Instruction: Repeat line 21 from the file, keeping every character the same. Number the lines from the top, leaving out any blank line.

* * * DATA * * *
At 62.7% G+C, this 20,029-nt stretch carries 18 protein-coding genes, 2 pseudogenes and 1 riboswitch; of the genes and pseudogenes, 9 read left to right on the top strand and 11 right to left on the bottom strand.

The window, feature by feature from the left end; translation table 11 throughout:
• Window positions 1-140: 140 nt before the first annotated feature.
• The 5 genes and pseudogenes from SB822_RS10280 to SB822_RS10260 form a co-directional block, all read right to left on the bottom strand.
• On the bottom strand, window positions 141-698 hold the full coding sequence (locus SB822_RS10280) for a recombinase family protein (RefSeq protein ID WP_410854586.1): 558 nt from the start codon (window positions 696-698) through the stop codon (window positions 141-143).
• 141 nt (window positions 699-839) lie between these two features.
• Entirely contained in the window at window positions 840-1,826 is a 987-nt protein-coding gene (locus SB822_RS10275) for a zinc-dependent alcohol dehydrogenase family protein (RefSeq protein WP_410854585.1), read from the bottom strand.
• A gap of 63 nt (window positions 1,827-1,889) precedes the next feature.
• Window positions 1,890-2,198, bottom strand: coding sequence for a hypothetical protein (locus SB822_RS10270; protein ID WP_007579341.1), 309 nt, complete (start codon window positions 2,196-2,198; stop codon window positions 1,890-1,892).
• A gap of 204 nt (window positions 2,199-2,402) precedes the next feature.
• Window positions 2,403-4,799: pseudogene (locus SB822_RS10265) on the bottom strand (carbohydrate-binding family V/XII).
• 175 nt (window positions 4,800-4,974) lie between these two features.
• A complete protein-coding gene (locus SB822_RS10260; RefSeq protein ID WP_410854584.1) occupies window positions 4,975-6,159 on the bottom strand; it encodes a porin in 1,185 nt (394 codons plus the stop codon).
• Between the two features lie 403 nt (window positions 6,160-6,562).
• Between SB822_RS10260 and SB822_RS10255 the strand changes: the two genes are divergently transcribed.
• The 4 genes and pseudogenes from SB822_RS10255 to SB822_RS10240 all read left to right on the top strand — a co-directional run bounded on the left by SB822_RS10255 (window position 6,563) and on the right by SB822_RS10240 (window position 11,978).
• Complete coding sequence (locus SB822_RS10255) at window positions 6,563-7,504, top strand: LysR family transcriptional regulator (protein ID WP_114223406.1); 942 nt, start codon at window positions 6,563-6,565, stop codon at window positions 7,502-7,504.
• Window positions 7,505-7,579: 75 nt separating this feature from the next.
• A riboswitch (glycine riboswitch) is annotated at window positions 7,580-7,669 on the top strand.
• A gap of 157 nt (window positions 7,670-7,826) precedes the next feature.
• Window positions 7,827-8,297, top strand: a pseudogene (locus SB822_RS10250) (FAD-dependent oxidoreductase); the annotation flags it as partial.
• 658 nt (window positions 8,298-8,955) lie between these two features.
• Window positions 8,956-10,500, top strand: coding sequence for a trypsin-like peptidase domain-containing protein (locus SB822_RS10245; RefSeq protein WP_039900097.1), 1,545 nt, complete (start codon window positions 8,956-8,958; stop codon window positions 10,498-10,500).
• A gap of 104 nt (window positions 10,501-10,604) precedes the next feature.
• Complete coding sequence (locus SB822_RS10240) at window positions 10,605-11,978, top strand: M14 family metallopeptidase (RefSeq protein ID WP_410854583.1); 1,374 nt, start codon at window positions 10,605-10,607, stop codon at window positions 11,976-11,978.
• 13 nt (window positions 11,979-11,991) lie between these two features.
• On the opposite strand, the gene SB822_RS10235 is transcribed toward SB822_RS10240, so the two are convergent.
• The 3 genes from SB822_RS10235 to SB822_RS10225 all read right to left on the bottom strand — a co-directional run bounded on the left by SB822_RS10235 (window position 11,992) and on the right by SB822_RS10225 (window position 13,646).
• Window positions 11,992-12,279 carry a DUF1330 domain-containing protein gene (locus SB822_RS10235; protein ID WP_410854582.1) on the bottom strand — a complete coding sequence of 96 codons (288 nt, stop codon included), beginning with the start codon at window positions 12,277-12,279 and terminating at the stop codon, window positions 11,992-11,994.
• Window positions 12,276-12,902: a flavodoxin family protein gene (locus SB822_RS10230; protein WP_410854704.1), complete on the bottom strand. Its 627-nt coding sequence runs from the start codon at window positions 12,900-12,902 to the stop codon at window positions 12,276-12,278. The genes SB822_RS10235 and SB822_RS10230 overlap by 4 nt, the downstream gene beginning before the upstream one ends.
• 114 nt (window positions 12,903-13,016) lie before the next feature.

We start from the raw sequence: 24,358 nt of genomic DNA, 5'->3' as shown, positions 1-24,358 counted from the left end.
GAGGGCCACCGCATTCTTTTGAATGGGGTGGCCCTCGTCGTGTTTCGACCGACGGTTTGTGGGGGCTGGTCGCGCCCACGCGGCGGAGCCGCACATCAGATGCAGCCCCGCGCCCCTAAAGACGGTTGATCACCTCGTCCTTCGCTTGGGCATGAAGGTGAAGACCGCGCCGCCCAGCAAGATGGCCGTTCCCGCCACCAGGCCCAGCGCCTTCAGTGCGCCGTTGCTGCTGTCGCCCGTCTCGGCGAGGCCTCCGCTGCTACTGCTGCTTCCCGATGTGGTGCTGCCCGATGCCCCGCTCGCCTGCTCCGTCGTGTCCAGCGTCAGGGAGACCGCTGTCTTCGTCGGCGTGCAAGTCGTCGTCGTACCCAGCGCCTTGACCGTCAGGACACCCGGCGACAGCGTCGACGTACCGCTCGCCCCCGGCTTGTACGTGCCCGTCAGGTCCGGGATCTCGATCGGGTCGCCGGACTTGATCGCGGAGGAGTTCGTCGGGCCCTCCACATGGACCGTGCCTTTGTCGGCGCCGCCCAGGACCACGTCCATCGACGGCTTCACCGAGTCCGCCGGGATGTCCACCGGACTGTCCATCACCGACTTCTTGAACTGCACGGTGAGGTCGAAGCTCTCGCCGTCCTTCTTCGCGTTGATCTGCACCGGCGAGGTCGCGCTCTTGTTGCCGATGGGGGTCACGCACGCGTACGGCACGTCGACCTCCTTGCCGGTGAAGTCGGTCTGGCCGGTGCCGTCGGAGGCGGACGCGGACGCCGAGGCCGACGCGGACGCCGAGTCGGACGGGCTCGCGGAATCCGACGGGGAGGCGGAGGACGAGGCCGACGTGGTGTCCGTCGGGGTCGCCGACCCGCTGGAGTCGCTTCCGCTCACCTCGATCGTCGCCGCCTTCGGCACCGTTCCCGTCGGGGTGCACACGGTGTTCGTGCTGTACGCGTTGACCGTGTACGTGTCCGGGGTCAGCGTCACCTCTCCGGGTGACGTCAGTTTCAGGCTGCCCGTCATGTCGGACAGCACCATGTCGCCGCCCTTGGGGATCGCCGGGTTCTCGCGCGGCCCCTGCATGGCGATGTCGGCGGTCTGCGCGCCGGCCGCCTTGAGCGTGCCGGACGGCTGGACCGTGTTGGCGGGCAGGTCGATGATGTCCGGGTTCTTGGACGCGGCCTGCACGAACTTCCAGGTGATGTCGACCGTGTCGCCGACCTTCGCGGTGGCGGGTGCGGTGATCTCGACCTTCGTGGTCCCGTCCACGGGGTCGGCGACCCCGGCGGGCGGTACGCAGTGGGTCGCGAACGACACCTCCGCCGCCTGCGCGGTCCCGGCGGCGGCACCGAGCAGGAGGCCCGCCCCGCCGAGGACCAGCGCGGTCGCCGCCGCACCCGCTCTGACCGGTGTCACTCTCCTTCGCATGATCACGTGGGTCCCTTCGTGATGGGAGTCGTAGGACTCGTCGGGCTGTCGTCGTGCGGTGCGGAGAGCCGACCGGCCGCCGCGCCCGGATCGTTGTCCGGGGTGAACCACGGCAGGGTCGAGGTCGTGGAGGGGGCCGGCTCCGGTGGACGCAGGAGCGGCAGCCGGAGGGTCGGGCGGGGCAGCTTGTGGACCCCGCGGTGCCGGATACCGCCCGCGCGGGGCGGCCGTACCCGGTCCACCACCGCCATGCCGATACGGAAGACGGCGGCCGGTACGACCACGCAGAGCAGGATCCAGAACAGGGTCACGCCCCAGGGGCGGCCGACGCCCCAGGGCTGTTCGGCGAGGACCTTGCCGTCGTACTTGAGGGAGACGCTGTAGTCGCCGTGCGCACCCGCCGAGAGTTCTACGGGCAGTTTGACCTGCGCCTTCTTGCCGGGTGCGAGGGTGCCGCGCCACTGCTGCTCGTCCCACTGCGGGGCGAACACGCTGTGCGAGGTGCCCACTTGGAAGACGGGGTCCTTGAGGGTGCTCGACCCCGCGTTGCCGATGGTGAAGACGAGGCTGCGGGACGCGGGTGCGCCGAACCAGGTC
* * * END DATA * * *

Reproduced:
• Window positions 7,827-8,297, top strand: a pseudogene (locus SB822_RS10250) (FAD-dependent oxidoreductase); the annotation flags it as partial.